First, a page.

NSO and the Institute for Safe Medication Practices (ISMP) have teamed up to help you practice safe medication use and keep patients safe. The following is an ISMP Medication Safety Alert from the August 2017 NSO Risk Advisor.
rectal gel) has been available for a number of years, the DIASTAT ACUDIAL
delivery system was approved in 2005. The Diastat AcuDial delivery system is used for the acute treatment of patients two years and older on stable anti-epileptic medications who experience bouts of increased seizure activity (both prolonged and cluster seizures). Since the product’s introduction, the Institute for Safe Medications Practices has received a number of reports of errors using the device because it was not properly dialed and locked by the pharmacist prior to dispensing. Some of these errors have led to respiratory depression and required emergent intervention.
In one case, a 4-year-old girl with complex seizure disorder was prescribed Diastat AcuDial 5 mg. The pharmacy, however, dispensed an unlocked 10 mg Diastat AcuDial rectal syringe. Luckily, her parents had been educated to check that the dose was locked in at 5 mg and reported this dispensing mishap to the pediatric neurologist and pharmacy before administering it to their daughter.
A second case involved a young boy weighing 8 kg also with complex partial seizure disorder. Unfortunately, unlike the case above, the parents of this patient were not provided education on what to check for when using Diastat AcuDial. The pharmacy dispensed an unlocked 10 mg Diastat AcuDial rectal syringe and the parents administered the entire contents to their son. The child developed respiratory depression, was transported to the emergency room, and thankfully recovered.
More recently, the parent of a disabled adult with a seizure disorder reported that her daughter received a Diastat AcuDial rectal syringe that had been locked at an incorrect dose. The patient’s prescribed dose was 15 mg, but the pharmacist mistakenly locked the dose at 20 mg. The patient’s parent did not discover the error until after she had administered the dose. The patient was lethargic and slept for over 15 hours following administration.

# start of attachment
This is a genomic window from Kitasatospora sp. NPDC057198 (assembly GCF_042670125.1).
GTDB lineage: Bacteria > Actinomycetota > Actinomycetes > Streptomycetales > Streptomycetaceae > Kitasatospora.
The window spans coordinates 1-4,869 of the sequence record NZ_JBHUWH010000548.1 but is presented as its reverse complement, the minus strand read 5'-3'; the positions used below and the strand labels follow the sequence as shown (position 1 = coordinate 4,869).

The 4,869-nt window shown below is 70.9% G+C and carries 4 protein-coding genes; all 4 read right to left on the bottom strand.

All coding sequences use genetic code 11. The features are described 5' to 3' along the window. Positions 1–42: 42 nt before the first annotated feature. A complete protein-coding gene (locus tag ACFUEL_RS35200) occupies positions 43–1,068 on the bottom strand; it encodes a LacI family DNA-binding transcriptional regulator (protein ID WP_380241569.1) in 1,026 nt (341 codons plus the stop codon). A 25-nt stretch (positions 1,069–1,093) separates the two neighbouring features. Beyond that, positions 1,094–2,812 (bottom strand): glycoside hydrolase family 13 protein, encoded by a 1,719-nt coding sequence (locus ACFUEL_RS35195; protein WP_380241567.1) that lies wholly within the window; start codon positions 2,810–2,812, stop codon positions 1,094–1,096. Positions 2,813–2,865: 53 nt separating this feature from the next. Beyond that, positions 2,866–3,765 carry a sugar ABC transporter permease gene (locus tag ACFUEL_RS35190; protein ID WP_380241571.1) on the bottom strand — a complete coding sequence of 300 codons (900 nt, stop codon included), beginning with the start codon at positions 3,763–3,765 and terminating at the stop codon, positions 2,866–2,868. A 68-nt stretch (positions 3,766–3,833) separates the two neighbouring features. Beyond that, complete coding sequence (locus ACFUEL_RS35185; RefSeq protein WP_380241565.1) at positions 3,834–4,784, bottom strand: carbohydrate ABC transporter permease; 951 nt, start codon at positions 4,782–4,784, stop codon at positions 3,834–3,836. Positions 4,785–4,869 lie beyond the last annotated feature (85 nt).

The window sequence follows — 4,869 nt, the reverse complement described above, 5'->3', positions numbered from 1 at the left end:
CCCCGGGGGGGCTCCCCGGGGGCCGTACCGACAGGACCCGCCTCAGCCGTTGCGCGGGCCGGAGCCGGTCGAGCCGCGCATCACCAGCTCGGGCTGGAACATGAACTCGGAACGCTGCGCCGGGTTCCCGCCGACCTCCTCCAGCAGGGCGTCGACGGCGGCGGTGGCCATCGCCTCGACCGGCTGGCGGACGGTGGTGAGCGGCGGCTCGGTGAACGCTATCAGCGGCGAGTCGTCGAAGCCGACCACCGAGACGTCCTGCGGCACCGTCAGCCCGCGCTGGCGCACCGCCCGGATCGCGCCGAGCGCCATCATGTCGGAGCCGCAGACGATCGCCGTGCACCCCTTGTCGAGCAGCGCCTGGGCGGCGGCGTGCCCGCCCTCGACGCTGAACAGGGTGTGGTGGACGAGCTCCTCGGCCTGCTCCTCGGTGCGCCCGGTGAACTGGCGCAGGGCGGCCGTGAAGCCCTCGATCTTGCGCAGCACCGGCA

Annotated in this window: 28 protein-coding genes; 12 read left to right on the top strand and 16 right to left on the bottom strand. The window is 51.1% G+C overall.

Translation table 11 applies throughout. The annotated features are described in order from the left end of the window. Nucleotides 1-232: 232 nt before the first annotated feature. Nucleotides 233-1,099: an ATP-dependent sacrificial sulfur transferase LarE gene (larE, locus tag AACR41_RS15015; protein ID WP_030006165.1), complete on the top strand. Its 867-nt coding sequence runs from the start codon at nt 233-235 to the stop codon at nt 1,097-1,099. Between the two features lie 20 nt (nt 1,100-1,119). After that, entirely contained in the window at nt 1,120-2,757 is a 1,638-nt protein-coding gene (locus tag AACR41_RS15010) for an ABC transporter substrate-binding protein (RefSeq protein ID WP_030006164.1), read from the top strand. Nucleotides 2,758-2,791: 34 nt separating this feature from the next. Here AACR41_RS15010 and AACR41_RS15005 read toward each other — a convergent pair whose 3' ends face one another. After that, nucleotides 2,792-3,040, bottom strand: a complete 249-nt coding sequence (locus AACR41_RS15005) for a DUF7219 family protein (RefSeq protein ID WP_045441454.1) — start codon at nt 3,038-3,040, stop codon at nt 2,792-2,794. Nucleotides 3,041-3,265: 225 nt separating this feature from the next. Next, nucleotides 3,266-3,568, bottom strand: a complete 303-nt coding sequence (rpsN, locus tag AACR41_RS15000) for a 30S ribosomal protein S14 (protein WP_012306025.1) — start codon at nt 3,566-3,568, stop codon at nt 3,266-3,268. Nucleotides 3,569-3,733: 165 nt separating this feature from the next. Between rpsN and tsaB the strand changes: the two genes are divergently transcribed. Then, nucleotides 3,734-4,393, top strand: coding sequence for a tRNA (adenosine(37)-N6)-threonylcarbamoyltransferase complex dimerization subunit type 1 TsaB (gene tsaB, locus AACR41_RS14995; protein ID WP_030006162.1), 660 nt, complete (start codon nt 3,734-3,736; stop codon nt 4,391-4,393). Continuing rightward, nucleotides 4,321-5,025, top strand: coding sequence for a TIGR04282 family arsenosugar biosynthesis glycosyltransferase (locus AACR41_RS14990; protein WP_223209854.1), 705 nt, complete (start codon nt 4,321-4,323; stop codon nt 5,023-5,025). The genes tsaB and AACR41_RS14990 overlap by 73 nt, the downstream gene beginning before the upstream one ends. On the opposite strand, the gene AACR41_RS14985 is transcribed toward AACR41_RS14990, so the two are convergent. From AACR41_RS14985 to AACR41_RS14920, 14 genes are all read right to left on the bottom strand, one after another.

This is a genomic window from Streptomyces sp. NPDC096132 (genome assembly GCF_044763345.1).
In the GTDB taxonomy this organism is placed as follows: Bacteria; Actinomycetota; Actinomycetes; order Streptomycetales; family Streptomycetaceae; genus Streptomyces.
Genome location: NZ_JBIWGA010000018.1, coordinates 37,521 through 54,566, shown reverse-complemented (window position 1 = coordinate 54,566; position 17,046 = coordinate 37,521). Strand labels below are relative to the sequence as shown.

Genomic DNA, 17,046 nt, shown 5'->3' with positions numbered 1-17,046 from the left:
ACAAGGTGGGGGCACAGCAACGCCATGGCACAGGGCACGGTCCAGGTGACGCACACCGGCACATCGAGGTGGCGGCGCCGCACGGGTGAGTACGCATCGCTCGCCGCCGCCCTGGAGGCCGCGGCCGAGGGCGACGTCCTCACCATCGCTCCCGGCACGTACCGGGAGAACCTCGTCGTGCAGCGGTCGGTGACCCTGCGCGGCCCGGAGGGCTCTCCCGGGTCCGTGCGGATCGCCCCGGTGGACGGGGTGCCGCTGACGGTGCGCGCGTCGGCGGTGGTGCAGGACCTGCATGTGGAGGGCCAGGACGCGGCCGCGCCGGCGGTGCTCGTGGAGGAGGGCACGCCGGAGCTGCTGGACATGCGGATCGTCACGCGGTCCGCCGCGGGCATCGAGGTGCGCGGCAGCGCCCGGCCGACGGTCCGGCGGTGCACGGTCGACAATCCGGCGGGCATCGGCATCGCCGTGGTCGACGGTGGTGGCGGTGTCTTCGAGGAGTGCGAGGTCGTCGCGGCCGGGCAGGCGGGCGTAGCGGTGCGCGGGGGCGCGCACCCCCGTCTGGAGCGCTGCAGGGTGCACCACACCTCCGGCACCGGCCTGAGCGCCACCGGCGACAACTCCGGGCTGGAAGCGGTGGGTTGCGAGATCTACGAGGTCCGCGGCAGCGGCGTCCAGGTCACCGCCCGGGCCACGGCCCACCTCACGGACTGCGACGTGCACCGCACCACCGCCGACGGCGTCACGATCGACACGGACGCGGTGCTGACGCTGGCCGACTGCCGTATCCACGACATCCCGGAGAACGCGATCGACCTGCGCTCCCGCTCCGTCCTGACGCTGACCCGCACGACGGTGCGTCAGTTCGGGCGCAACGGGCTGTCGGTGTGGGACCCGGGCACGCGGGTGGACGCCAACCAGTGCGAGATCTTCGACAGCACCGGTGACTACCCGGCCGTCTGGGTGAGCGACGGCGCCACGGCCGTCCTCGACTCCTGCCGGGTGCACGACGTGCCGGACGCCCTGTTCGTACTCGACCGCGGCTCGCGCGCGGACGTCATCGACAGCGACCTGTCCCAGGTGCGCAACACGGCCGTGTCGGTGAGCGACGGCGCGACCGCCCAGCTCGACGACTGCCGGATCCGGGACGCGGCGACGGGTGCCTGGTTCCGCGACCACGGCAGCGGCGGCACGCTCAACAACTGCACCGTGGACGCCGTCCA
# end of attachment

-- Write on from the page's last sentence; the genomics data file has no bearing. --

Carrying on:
The Diastat AcuDial delivery system is available as a 10 mg and a 20 mg rectal syringe designed to deliver minimum dosages of 5 mg or 12.5 mg respectively with dosage increments of 2.5 mg. Each package comes with two unlocked rectal syringes per package. Before the product is dispensed, both syringes must be dialed, set, and locked to the prescribed dose by the pharmacist, even when the maximum dose is prescribed. Once set and locked, the prescribed dose will appear in the dose display window and the locking ring, designated with a green ready band, will be engaged. To aid the pharmacist in locking the prescribed dose, the Diastat AcuDial package insert includes pharmacist instructions for the steps that need to be taken before dispensing the product to the patient (Figure 1
; the instructions are also available online at: https://dailymed.nlm.nih.gov/dailymed/drugInfo.cfm?setid=a84a73a7-8e3a-4985-8be0-04b3028f5e49
Figure 1. Pharmacist instructions
Ensure nurses know to confirm the prescribed dose has been dialed, set, and locked by the pharmacist. If the dose has not been locked or the green ready band is not visible, contact the pharmacy prior to administering the medication. Educate patients and caregivers how to use the device, including confirming that: the prescribed dose is visible in the display window; the green ready band is visible; and the smaller rectal tip size is used if the patient is a child. Encourage patients to visit www.diastat.com
for more information about how to administer the medication and create a preparedness plan for family and caregivers to follow.
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